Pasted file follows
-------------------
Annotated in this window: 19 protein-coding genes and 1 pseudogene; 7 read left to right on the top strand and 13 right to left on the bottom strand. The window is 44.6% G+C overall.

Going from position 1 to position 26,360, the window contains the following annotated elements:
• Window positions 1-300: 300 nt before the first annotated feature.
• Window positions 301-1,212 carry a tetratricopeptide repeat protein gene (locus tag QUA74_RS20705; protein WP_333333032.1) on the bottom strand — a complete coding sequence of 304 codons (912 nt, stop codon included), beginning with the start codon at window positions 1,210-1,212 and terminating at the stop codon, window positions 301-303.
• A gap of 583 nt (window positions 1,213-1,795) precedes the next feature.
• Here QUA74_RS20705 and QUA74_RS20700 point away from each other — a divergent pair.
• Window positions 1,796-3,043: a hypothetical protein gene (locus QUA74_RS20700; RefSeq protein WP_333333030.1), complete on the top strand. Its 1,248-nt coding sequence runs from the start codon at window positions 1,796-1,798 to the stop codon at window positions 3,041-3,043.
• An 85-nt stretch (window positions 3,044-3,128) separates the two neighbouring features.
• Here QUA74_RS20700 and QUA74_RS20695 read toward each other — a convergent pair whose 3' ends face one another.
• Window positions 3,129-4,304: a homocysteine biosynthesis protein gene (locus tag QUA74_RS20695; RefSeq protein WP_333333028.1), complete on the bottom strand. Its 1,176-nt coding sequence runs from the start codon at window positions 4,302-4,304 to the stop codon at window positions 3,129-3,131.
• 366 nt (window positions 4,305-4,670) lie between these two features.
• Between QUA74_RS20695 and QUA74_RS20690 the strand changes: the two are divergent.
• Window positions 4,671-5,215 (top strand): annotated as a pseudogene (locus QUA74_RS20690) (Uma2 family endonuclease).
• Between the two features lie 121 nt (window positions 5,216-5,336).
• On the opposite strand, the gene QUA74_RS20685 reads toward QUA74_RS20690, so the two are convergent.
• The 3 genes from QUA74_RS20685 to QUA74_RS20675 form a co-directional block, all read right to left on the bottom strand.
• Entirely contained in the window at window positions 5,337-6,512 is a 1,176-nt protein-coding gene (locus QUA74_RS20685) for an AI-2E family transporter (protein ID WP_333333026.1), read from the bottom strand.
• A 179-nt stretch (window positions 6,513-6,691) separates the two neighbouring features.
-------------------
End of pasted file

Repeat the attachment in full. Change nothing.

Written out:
Annotated in this window: 19 protein-coding genes and 1 pseudogene; 7 read left to right on the top strand and 13 right to left on the bottom strand. The window is 44.6% G+C overall.

Going from position 1 to position 26,360, the window contains the following annotated elements:
• Window positions 1-300: 300 nt before the first annotated feature.
• Window positions 301-1,212 carry a tetratricopeptide repeat protein gene (locus tag QUA74_RS20705; protein WP_333333032.1) on the bottom strand — a complete coding sequence of 304 codons (912 nt, stop codon included), beginning with the start codon at window positions 1,210-1,212 and terminating at the stop codon, window positions 301-303.
• A gap of 583 nt (window positions 1,213-1,795) precedes the next feature.
• Here QUA74_RS20705 and QUA74_RS20700 point away from each other — a divergent pair.
• Window positions 1,796-3,043: a hypothetical protein gene (locus QUA74_RS20700; RefSeq protein WP_333333030.1), complete on the top strand. Its 1,248-nt coding sequence runs from the start codon at window positions 1,796-1,798 to the stop codon at window positions 3,041-3,043.
• An 85-nt stretch (window positions 3,044-3,128) separates the two neighbouring features.
• Here QUA74_RS20700 and QUA74_RS20695 read toward each other — a convergent pair whose 3' ends face one another.
• Window positions 3,129-4,304: a homocysteine biosynthesis protein gene (locus tag QUA74_RS20695; RefSeq protein WP_333333028.1), complete on the bottom strand. Its 1,176-nt coding sequence runs from the start codon at window positions 4,302-4,304 to the stop codon at window positions 3,129-3,131.
• 366 nt (window positions 4,305-4,670) lie between these two features.
• Between QUA74_RS20695 and QUA74_RS20690 the strand changes: the two are divergent.
• Window positions 4,671-5,215 (top strand): annotated as a pseudogene (locus QUA74_RS20690) (Uma2 family endonuclease).
• Between the two features lie 121 nt (window positions 5,216-5,336).
• On the opposite strand, the gene QUA74_RS20685 reads toward QUA74_RS20690, so the two are convergent.
• The 3 genes from QUA74_RS20685 to QUA74_RS20675 form a co-directional block, all read right to left on the bottom strand.
• Entirely contained in the window at window positions 5,337-6,512 is a 1,176-nt protein-coding gene (locus QUA74_RS20685) for an AI-2E family transporter (protein ID WP_333333026.1), read from the bottom strand.
• A 179-nt stretch (window positions 6,513-6,691) separates the two neighbouring features.